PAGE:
First, I got a roux going: I lit one of our gas burners to warm some butter, stirred in a scoop of flour, and cooked the mixture gently until it turned toasty and nut-brown. As our Holy Trinity of diced onions, peppers, and celery softened in the roux, Anthony lit another burner, seared off the andouille, then browned a heap of chicken thighs in the sausage fat that remained. He then set the meats aside in a hotel pan, while he deglazed the pan with stock, scraping the crispy sausage and chicken bits into the liquid. We transferred this steaming, flavor-boosted broth into my stockpot of roux and veggies.
Once the aromas of our cooking permeated the streets, we perked up at the thought of warm, fresh gumbo for breakfast. Drawn by the smells from our set-up, late night party goers and our fellow campers started popping by to ask if we had any gumbo to share—too soon. There are many ways to make a good gumbo, but none of them are fast: It’s essential to give it plenty of time to simmer and to develop its full flavor. As New Orleans’ cold night air set in, we rotated shifts, stirring the pot and keeping an eye out for any passers-by who might try to help themselves to a bowl. By four or five in the morning, we were hungry, tired, and longing for a taste. But then, by six, as the morning parade crowd started to arrive and families began setting up their kids’ controversial and colorful ladder chairs, we got back into our groove.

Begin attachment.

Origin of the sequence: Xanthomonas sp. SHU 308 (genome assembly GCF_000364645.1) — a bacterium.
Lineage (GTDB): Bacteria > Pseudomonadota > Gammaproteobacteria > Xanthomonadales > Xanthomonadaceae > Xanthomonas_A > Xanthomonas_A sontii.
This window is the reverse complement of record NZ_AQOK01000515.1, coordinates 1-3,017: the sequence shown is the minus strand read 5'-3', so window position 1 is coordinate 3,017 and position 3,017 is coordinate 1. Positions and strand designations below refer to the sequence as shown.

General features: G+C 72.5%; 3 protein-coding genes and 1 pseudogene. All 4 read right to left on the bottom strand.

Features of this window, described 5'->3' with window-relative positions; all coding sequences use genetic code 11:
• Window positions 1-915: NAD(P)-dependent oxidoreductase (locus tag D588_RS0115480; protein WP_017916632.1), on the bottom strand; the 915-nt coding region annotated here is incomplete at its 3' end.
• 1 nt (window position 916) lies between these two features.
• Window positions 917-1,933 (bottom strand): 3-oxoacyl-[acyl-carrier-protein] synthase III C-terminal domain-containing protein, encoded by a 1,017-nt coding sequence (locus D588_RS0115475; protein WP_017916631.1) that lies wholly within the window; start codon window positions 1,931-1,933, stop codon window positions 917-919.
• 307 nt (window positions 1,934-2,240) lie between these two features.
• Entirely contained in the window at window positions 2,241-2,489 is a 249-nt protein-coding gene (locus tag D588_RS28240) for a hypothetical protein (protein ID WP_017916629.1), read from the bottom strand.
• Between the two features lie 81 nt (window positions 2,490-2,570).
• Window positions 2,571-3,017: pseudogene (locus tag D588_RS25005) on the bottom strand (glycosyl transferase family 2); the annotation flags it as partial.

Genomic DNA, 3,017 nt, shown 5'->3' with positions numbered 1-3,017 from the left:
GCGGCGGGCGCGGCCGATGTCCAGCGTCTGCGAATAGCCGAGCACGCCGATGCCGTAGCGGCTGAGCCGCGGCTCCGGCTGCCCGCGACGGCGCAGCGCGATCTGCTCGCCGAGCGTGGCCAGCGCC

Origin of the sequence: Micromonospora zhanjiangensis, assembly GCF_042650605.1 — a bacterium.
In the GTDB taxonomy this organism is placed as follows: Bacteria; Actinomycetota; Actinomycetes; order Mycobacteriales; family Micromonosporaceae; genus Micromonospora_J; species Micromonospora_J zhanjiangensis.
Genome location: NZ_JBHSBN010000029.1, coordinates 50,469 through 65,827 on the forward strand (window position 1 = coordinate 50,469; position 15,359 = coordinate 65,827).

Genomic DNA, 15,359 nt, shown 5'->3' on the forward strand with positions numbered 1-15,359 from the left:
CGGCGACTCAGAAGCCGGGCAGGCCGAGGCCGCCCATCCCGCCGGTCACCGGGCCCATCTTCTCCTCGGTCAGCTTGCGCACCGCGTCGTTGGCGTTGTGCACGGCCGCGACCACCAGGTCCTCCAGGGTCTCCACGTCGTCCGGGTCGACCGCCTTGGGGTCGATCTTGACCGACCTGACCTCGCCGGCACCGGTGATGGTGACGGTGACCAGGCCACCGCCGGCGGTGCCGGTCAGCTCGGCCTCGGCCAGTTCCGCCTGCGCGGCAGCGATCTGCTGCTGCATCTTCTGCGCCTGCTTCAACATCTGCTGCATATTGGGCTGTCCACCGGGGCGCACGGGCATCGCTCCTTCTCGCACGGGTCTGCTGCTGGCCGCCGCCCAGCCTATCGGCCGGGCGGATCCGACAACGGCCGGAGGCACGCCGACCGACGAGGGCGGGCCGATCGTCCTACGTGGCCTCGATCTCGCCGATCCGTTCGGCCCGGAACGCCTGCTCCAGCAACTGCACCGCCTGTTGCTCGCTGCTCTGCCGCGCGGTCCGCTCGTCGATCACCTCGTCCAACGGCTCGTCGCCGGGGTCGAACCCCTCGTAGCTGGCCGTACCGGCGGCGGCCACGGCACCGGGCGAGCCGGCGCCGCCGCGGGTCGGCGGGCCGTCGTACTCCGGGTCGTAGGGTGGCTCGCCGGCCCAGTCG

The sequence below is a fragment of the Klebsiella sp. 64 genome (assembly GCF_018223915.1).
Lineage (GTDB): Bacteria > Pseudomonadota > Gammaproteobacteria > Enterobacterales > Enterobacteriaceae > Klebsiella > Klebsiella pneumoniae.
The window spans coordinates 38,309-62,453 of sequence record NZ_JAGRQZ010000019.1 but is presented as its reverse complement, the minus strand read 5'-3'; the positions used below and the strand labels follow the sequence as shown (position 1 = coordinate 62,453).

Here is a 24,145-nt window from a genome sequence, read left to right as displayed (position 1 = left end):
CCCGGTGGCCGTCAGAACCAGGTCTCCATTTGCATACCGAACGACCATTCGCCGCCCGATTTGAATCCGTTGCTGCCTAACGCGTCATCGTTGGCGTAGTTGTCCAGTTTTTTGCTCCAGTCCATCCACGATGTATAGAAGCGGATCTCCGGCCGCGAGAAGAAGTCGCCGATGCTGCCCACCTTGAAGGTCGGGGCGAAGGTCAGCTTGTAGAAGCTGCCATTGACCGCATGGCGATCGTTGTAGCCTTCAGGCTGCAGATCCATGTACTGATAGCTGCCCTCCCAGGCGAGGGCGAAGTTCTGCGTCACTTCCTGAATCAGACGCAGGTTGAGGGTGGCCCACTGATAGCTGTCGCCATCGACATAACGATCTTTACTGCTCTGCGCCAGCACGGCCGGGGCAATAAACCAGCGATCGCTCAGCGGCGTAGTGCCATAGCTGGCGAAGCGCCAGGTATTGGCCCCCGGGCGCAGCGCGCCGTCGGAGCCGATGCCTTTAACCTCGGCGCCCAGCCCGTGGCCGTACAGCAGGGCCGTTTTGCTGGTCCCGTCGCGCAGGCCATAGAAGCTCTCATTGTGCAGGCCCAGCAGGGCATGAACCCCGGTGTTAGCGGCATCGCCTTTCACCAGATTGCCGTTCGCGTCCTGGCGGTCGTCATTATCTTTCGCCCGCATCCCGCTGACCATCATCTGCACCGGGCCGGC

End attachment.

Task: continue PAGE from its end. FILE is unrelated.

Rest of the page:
Crowds began gathering around us, so John weaseled through the throngs for a much-needed coffee run while Anthony and I manned the rice, gumbo’s classic dance partner. Exhaustion is no excuse for mushy or undercooked rice, and since we were making such a huge batch of gumbo (60 quarts!), attention to detail at this point was critical.
Around us, police sirens began to sound, the first sign that the day’s inaugural parade would soon thunder by. In the distance, we heard the growing rhythm and beats of Zulu’s marching bands, signaling it was time to taste our hard-earned gumbo. After a restless night, was it finally ready? Did we add the chicken and andouille at the right time to avoid an oil slick floating on top? Was the roux-thickened broth homogenous and smooth? Was the okra subtle, or was it sticky and gelatinous?
With my first taste, I knew we had hit the mark. Our breakfast gumbo was deeply flavored, with a rich broth and all the hallmarks of a true, classic gumbo.
We soon found ourselves surrounded by thousands of parade-goers, asking us why we were making gumbo for breakfast. “Why are you drinking beer for breakfast?” I joked back, the smiles and good vibes already flowing. Anyone who wanted gumbo got a bowl; this is why we brought the big pots, after all. We took turns doling out servings from the pot, layering heaping scoops of rice with generous portions of gumbo, and topping it all with a handful of diced green onion.
Over the din, we kept hearing some version of “this is the best breakfast I’ve had.” As the beads and coconuts started flying off of the floats, it was finally time for us to enjoy the fruits of our labor. We ate quietly, taking it all in: the richness in our bowls, the cacophony around us. Like other New Orleanians, I’ll be missing Zulu (and partying with my friends) this year—but luckily our celebratory dish scales down to a home-sized batch just as well. Mardi Gras comes but once a year, and with it, breakfast gumbo.